Zero-Volatility Spread - Z-spread

AAA

DEFINITION of 'Zero-Volatility Spread - Z-spread'

The constant spread that will make the price of a security equal to the present value of its cash flows when added to the yield at each point on the spot rate Treasury curve where a cash flow is received . In other words, each cash flow is discounted at the appropriate Treasury spot rate plus the Z-spread.


The Z-spread is also known as a "static spread".

INVESTOPEDIA EXPLAINS 'Zero-Volatility Spread - Z-spread'

A Z-spread calculation is different than a nominal spread calculation. A nominal spread calculation uses one point on the Treasury yield curve (not the spot rate Treasury yield curve) to determine the spread at a single point that will equal the present value of the security's cash flows to its price.

RELATED TERMS
  1. Spot Rate

    The price that is quoted for immediate settlement on a commodity, ...
  2. Spread

    1. The difference between the bid and the ask price of a security ...
  3. Spot Rate Treasury Curve

    A yield curve constructed using Treasury spot rates rather than ...
  4. Yield Curve

    A line that plots the interest rates, at a set point in time, ...
  5. Spot Price

    The current price at which a particular security can be bought ...
  6. Accelerated Return Note (ARN)

    A short- to medium-term debt instrument that offers a potentially ...
RELATED FAQS
  1. What are the most popular and useful measures of credit spread?

    The most popular and useful measures of the credit spread, also known as the yield spread, are the z-spread and the option-adjusted ... Read Full Answer >>
  2. Where can I find year-to-date (YTD) returns for benchmarks?

    Benchmarks are securities or groups of securities against which investment performance is analyzed. Examples of popular equity ... Read Full Answer >>
  3. What is the effective interest method of amortization?

    The effective interest method is an accounting practice used for discounting a bond. This method is used for bonds sold at ... Read Full Answer >>
  4. Under what circumstances would someone enter into a repurchase agreement?

    In finance, a repurchase agreement represents a contract between two parties, where one party sells a security to the other ... Read Full Answer >>
  5. What type of asset allocation should I use if I am already retired?

    Among investors, asset allocation is a topic of discussion that receives a great deal of weight during the asset accumulation ... Read Full Answer >>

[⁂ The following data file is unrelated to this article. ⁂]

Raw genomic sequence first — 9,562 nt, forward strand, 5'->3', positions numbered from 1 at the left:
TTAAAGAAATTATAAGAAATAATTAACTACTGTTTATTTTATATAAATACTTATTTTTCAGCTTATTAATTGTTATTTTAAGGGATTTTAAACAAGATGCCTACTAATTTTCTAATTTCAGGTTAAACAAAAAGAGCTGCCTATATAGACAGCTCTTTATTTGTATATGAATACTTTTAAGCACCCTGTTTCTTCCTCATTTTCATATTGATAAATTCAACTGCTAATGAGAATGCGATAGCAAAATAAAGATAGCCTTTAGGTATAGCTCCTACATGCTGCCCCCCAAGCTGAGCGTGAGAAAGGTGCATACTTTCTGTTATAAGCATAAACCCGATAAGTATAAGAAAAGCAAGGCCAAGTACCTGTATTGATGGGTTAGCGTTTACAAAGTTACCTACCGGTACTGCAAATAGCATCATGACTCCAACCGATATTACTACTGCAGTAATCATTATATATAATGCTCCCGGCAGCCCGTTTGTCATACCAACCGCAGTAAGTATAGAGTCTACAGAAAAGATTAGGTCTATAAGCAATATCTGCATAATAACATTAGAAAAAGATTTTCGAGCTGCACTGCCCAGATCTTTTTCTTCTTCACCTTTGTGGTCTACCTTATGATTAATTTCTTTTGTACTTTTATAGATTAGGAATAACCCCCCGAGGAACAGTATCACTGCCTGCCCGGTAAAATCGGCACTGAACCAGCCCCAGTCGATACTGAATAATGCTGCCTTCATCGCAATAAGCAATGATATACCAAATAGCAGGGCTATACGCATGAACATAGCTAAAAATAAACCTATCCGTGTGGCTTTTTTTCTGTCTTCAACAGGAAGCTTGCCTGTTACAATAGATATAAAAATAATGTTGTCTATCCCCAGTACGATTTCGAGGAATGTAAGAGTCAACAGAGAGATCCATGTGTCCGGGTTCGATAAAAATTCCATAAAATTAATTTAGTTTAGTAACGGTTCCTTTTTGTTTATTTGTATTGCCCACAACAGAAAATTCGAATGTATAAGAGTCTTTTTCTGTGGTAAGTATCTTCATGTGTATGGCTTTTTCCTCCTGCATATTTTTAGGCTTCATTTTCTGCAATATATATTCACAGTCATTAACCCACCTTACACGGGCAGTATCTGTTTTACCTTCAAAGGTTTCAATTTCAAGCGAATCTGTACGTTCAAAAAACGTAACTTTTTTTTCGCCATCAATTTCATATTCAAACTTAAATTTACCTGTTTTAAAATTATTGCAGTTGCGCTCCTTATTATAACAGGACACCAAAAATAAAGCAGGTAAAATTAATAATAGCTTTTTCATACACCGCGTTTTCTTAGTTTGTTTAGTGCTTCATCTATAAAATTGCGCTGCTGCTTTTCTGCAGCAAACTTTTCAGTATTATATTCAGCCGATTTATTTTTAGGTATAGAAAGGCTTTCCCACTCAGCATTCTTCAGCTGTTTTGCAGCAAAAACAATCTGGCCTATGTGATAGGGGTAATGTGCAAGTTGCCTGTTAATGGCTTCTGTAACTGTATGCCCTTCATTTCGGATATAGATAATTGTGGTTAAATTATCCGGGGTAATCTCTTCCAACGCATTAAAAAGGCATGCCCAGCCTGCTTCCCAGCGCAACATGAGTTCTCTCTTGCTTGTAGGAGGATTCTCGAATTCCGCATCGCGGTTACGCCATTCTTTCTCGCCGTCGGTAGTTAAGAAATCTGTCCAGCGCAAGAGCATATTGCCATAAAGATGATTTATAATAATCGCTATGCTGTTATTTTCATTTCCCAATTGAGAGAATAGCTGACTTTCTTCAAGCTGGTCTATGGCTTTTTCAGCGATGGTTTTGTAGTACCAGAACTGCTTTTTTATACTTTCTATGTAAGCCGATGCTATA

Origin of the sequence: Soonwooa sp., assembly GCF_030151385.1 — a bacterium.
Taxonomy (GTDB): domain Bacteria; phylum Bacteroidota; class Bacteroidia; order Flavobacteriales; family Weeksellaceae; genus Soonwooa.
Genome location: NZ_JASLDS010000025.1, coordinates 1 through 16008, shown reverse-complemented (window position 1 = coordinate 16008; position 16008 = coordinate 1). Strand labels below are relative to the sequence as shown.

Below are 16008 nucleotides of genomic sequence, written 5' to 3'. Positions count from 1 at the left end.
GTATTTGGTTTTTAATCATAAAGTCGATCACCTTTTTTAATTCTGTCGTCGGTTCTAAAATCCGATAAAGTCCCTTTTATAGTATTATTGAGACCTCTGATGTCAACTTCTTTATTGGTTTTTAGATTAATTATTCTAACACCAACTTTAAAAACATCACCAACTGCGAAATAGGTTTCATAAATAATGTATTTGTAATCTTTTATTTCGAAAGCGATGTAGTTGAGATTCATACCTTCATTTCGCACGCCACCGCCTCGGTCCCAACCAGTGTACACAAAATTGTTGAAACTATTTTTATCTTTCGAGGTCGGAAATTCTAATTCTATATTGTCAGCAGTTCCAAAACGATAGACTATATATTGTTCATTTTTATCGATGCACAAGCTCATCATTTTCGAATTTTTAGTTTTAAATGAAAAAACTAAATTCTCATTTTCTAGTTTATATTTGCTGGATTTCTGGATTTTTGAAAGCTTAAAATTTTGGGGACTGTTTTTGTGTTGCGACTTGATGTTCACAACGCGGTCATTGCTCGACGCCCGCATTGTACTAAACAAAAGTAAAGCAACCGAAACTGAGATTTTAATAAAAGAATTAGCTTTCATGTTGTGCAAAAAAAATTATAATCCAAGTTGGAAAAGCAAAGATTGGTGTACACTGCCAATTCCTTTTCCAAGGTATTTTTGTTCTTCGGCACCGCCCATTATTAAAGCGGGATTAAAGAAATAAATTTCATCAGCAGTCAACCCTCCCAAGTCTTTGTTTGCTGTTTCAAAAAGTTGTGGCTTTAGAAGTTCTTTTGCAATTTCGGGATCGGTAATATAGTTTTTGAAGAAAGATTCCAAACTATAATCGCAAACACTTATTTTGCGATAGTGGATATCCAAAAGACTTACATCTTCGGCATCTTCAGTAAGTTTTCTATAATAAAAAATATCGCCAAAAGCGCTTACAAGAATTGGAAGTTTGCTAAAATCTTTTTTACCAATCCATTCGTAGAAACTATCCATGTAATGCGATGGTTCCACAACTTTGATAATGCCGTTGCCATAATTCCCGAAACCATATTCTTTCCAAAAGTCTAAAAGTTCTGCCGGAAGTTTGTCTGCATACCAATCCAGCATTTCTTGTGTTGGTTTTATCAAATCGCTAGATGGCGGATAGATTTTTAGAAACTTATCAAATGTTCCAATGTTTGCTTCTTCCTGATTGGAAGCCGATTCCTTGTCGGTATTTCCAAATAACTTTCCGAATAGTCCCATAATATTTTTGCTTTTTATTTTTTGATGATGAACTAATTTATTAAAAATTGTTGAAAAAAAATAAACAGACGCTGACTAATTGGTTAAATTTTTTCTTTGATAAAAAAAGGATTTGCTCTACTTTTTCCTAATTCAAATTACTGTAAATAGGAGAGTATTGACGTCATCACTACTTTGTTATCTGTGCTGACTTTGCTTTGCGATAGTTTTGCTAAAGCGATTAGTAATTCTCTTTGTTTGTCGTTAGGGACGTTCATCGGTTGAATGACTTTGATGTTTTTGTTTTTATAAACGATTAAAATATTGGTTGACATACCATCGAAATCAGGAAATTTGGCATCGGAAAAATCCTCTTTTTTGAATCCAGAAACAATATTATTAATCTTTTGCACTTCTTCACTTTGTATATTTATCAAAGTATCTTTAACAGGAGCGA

6. What happens to the price of a premium bond as it approaches maturity?

    The price of a premium bond will decrease toward par value as the bond approaches maturity. Premium Bonds Vs. Discount Bonds All ... Read Full Answer >>
Related Articles
  1. Bonds & Fixed Income

    The Impact Of An Inverted Yield Curve

    Find out what happens when short-term interest rates exceed long-term rates.
  2. Personal Finance

    Get A Short-Term Advantage In The Money Market

    This investment vehicle is often the perfect stop-gap measure for growing your money.
  3. Professionals

    Why Investors Are Bailing on Bond ETFs

    Investors are fleeing bond ETFs. Should you follow the herd? Hint: It depends on the type of bond.
  4. Professionals

    Is a Bond Market Selloff Coming?

    A big investment management company is concerned about bond market conditions and allocating more capital to cash. Should you follow?
  5. Credit & Loans

    What is a Syndicated Loan?

    A syndicated loan is one that involves a group of lenders (called the syndicate) who pool their lending resources to make a loan.
  6. Investing Basics

    What is an Asset-Backed Security?

    An asset-backed security (ABS) is a debt security collateralized by a pool of assets.
  7. Stock Analysis

    Is Now the Time for Emerging Market Bonds?

    Higher yields and the potential for price appreciation await investors who take the plunge with emerging market bonds. Here's why.
  8. Investing

    Why Higher Rates Could Be Good News For Consumers

    While rates remain extraordinarily low by historical standards, in the last few months we have witnessed a modest change in the environment.
  9. Economics

    Explaining Tenor

    Tenor is the length of time to maturity of a debt, contract or loan.
  10. Investing Basics

    What's a Reverse Repurchase Agreement?

    A reverse repurchase agreement is the buyer side of a repurchase agreement (also called a repo).

You May Also Like

Hot Definitions
  1. Treasury Yield

    The return on investment, expressed as a percentage, on the debt obligations of the U.S. government. Treasuries are considered ...
  2. Bund

    A bond issued by Germany's federal government, or the German word for "bond." Bunds are the German equivalent of U.S. Treasury ...
  3. European Central Bank - ECB

    The central bank responsible for the monetary system of the European Union (EU) and the euro currency. The bank was formed ...
  4. Quantitative Easing

    An unconventional monetary policy in which a central bank purchases private sector financial assets in order to lower interest ...
  5. Current Account Deficit

    A measurement of a country’s trade in which the value of goods and services it imports exceeds the value of goods and services ...
  6. International Monetary Fund - IMF

    An international organization created for the purpose of: 1. Promoting global monetary and exchange stability. 2. Facilitating ...
Trading Center
×

You are using adblocking software

Want access to all of Investopedia? Add us to your “whitelist”
so you'll never miss a feature!